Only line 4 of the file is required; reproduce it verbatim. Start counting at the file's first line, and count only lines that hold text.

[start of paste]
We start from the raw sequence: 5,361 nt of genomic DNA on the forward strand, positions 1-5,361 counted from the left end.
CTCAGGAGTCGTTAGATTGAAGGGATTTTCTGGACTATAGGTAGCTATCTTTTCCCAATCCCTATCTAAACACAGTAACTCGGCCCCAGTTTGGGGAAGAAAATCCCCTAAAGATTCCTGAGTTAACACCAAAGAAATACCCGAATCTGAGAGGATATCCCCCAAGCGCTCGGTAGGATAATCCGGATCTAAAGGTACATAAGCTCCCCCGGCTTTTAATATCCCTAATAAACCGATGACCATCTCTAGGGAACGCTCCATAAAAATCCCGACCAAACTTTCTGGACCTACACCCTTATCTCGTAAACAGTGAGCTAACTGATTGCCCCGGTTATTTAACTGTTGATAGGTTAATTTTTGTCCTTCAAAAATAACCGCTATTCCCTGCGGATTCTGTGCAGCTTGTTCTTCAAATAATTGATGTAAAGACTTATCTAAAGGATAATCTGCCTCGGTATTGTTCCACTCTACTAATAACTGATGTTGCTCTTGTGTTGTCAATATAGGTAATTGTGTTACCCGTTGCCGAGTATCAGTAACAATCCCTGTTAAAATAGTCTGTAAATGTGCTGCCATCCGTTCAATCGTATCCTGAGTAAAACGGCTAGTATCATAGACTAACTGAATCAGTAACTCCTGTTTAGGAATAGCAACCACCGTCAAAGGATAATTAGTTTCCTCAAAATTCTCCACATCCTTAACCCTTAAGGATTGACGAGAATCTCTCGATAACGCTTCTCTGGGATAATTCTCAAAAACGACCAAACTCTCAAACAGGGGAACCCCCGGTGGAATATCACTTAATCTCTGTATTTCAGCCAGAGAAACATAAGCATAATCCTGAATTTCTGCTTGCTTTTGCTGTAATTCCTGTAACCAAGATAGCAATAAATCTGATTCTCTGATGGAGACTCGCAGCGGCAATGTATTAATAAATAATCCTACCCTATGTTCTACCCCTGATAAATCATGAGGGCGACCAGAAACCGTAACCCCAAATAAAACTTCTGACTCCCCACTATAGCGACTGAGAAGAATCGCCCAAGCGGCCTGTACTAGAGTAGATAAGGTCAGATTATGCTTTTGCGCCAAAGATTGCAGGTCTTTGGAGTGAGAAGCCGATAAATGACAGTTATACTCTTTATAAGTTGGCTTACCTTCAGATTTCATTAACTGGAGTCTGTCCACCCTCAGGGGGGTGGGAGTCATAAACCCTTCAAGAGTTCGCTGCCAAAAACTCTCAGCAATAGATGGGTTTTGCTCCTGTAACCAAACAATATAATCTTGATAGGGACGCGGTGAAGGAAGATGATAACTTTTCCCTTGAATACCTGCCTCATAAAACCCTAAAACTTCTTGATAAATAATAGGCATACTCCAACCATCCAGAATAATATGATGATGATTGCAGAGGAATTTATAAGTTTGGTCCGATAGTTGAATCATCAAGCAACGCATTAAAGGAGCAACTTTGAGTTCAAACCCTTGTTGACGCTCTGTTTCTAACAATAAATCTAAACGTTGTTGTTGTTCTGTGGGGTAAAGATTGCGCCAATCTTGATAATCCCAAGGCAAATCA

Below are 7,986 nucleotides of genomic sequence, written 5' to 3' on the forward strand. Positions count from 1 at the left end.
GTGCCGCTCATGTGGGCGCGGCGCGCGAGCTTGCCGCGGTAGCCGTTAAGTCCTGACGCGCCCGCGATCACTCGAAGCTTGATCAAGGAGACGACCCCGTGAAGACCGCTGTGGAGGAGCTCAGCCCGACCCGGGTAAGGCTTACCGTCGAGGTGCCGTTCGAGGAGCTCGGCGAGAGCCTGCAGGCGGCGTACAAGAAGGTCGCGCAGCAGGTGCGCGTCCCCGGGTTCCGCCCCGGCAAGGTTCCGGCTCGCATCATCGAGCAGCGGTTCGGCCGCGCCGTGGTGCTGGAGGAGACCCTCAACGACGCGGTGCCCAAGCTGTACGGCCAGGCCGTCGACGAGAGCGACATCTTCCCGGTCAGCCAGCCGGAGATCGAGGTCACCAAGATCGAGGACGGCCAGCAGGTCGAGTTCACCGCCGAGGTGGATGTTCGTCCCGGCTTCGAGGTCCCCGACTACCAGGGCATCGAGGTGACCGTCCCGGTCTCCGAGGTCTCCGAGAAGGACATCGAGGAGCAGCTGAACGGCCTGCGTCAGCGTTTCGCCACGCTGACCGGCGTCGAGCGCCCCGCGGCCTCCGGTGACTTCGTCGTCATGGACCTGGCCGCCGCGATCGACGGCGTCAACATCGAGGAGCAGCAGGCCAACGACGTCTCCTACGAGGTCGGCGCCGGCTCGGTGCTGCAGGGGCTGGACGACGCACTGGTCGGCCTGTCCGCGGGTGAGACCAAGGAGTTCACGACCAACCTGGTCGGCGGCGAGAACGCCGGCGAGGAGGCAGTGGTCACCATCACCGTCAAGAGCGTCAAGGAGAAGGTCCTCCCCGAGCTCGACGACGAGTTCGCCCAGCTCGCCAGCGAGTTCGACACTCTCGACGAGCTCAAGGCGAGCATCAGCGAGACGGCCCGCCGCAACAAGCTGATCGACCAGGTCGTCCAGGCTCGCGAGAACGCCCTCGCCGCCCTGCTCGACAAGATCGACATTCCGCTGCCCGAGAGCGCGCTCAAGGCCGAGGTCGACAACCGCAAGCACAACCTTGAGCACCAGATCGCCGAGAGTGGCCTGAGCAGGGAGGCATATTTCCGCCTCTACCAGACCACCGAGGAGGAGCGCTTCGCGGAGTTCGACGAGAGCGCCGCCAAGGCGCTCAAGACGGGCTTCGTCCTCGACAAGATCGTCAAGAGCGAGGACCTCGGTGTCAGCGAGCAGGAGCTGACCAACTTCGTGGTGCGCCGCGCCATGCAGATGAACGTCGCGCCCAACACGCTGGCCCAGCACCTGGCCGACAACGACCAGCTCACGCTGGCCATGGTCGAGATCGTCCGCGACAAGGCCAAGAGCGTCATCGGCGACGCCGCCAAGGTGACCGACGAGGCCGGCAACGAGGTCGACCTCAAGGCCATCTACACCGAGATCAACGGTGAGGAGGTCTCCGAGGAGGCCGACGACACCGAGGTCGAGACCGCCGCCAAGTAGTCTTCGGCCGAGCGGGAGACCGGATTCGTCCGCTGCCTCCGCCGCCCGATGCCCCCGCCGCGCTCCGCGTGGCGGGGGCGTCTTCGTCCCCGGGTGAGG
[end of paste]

GTGCCGCTCATGTGGGCGCGGCGCGCGAGCTTGCCGCGGTAGCCGTTAAGTCCTGACGCGCCCGCGATCACTCGAAGCTTGATCAAGGAGACGACCCCGTGAAGACCGCTGTGGAGGAGCTCAGCCCGACCCGGGTAAGGCTTACCGTCGAGGTGCCGTTCGAGGAGCTCGGCGAGAGCCTGCAGGCGGCGTACAAGAAGGTCGCGCAGCAGGTGCGCGTCCCCGGGTTCCGCCCCGGCAAGGTTCCGGCTCGCATCATCGAGCAGCGGTTCGGCCGCGCCGTGGTGCTGGAGGAGACCCTCAACGACGCGGTGCCCAAGCTGTACGGCCAGGCCGTCGACGAGAGCGACATCTTCCCGGTCAGCCAGCCGGAGATCGAGGTCACCAAGATCGAGGACGGCCAGCAGGTCGAGTTCACCGCCGAGGTGGATGTTCGTCCCGGCTTCGAGGTCCCCGACTACCAGGGCATCGAGGTGACCGTCCCGGTCTCCGAGGTCTCCGAGAAGGACATCGAGGAGCAGCTGAACGGCCTGCGTCAGCGTTTCGCCACGCTGACCGGCGTCGAGCGCCCCGCGGCCTCCGGTGACTTCGTCGTCATGGACCTGGCCGCCGCGATCGACGGCGTCAACATCGAGGAGCAGCAGGCCAACGACGTCTCCTACGAGGTCGGCGCCGGCTCGGTGCTGCAGGGGCTGGACGACGCACTGGTCGGCCTGTCCGCGGGTGAGACCAAGGAGTTCACGACCAACCTGGTCGGCGGCGAGAACGCCGGCGAGGAGGCAGTGGTCACCATCACCGTCAAGAGCGTCAAGGAGAAGGTCCTCCCCGAGCTCGACGACGAGTTCGCCCAGCTCGCCAGCGAGTTCGACACTCTCGACGAGCTCAAGGCGAGCATCAGCGAGACGGCCCGCCGCAACAAGCTGATCGACCAGGTCGTCCAGGCTCGCGAGAACGCCCTCGCCGCCCTGCTCGACAAGATCGACATTCCGCTGCCCGAGAGCGCGCTCAAGGCCGAGGTCGACAACCGCAAGCACAACCTTGAGCACCAGATCGCCGAGAGTGGCCTGAGCAGGGAGGCATATTTCCGCCTCTACCAGACCACCGAGGAGGAGCGCTTCGCGGAGTTCGACGAGAGCGCCGCCAAGGCGCTCAAGACGGGCTTCGTCCTCGACAAGATCGTCAAGAGCGAGGACCTCGGTGTCAGCGAGCAGGAGCTGACCAACTTCGTGGTGCGCCGCGCCATGCAGATGAACGTCGCGCCCAACACGCTGGCCCAGCACCTGGCCGACAACGACCAGCTCACGCTGGCCATGGTCGAGATCGTCCGCGACAAGGCCAAGAGCGTCATCGGCGACGCCGCCAAGGTGACCGACGAGGCCGGCAACGAGGTCGACCTCAAGGCCATCTACACCGAGATCAACGGTGAGGAGGTCTCCGAGGAGGCCGACGACACCGAGGTCGAGACCGCCGCCAAGTAGTCTTCGGCCGAGCGGGAGACCGGATTCGTCCGCTGCCTCCGCCGCCCGATGCCCCCGCCGCGCTCCGCGTGGCGGGGGCGTCTTCGTCCCCGGGTGAGG